Top Ulfa leaders on Friday met home minister P Chidambaram and presented the outfit's 'charter of demands', setting the ball rolling for peace talks with the government to bring about a lasting solution to Assam's three-decade old insurgency problem.
During the 40-minute meeting, which was also attended by Assam chief minister Tarun Gogoi, a seven-member Ulfa team led by its 'chairman' Arabinda Rajkhowa presented the demands, contents of which were not available immediately.
However, sources said, Ulfa has already given up its demand for a "sovereign state" and is likely to press for more autonomy, special status for Assam and other safeguards for the people there under the Constitution.
Gogoi described today's meeting as a significant step in bringing peace in Assam and said both state and central governments were sincere about finding a peaceful solution to the problem.
"If necessary, we may have to change law. But we must find a peaceful solution under the Constitution," he said.
The sources said the meeting will give fresh impetus to the peace process as the charter of demands will be the basis of the dialogue with the Ulfa.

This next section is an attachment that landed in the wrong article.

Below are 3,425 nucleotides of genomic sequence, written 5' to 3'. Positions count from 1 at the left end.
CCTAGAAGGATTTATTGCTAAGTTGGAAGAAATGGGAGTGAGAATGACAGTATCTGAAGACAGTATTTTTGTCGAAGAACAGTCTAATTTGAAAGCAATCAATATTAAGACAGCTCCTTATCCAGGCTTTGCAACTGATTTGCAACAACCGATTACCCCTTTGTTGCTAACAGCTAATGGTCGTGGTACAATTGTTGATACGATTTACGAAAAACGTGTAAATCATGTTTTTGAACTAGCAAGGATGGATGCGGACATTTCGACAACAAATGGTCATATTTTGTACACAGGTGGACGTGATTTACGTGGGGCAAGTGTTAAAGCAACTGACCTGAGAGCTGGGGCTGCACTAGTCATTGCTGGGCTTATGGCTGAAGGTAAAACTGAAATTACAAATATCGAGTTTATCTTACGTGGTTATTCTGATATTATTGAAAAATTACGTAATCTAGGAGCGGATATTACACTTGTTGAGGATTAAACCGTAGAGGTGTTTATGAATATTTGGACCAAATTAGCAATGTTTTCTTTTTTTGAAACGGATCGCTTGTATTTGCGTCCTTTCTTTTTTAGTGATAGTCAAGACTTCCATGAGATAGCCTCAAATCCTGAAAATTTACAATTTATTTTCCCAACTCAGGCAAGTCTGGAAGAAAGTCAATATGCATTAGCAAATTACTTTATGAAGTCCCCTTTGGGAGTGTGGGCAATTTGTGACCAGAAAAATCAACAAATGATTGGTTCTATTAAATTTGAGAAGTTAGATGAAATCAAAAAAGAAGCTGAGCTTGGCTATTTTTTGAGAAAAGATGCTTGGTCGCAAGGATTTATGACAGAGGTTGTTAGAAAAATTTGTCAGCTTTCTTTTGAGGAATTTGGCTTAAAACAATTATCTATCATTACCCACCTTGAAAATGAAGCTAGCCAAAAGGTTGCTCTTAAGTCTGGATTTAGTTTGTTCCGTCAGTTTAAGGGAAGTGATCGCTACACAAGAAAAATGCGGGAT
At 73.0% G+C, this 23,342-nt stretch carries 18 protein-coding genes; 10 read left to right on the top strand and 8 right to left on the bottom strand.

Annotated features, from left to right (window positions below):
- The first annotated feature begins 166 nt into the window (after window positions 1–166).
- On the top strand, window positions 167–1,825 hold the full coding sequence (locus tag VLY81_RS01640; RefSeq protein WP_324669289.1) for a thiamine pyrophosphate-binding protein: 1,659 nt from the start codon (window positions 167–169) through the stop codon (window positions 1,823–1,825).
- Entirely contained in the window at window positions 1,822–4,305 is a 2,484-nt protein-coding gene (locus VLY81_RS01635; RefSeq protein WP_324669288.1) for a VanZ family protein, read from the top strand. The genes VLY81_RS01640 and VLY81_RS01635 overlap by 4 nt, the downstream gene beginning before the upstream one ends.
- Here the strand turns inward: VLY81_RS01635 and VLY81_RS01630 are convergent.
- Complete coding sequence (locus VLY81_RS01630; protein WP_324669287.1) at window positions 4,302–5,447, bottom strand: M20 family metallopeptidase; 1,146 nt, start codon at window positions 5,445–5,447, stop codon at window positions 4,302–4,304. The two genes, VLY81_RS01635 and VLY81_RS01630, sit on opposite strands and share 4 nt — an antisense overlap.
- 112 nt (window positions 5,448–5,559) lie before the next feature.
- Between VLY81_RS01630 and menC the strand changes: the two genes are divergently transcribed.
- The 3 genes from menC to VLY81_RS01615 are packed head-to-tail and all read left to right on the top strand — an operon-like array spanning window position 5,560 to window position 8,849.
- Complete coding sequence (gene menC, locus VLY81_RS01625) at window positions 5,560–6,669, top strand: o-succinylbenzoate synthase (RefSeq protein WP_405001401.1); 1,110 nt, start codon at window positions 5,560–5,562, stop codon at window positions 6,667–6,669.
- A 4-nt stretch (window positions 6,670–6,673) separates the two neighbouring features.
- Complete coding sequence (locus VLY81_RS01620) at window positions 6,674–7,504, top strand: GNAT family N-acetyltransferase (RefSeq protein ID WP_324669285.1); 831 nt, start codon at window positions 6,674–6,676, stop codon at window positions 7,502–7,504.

This will be Ulfa's first formal peace negotiation with the government in its 32-year-old history.
So far, only preliminary talks between the Ulfa and Centre's interlocutor PC Haldar have been held in Guwahati.
Rajkhowa and others are understood to have asked the government to bring back its 'general secretary' Anup Chetia, who is in detention in Bangladesh since 1997, to facilitate his participation in the peace talks.
"Anup Chetia should be brought back to India so that he can take part in the talks," Rajkhowa had said on Thursday after reaching in New Delhi.
Chetia is likely to be deported from Bangladesh as a major confidence-building measure ahead of Prime Minister Manmohan Singh's visit to Dhaka early next month.
Rajkhowa had also expressed optimism about the dialogue process to bring a political solution to their demands.
Last month, the Ulfa had issued a statement saying they will give up violence, suspend all operations and would like to begin talks.
Representatives of central and state governments and Ulfa will take part in future meetings, the sources said.
Rajkhowa and other members of the group had 'introductory' talks with Prime Minister Manmohan Singh and Chidambaram in February.
However, the group's elusive 'commander-in-chief' Paresh Baruah has been opposed to any dialogue with the government if 'sovereignty' issue is not on the table.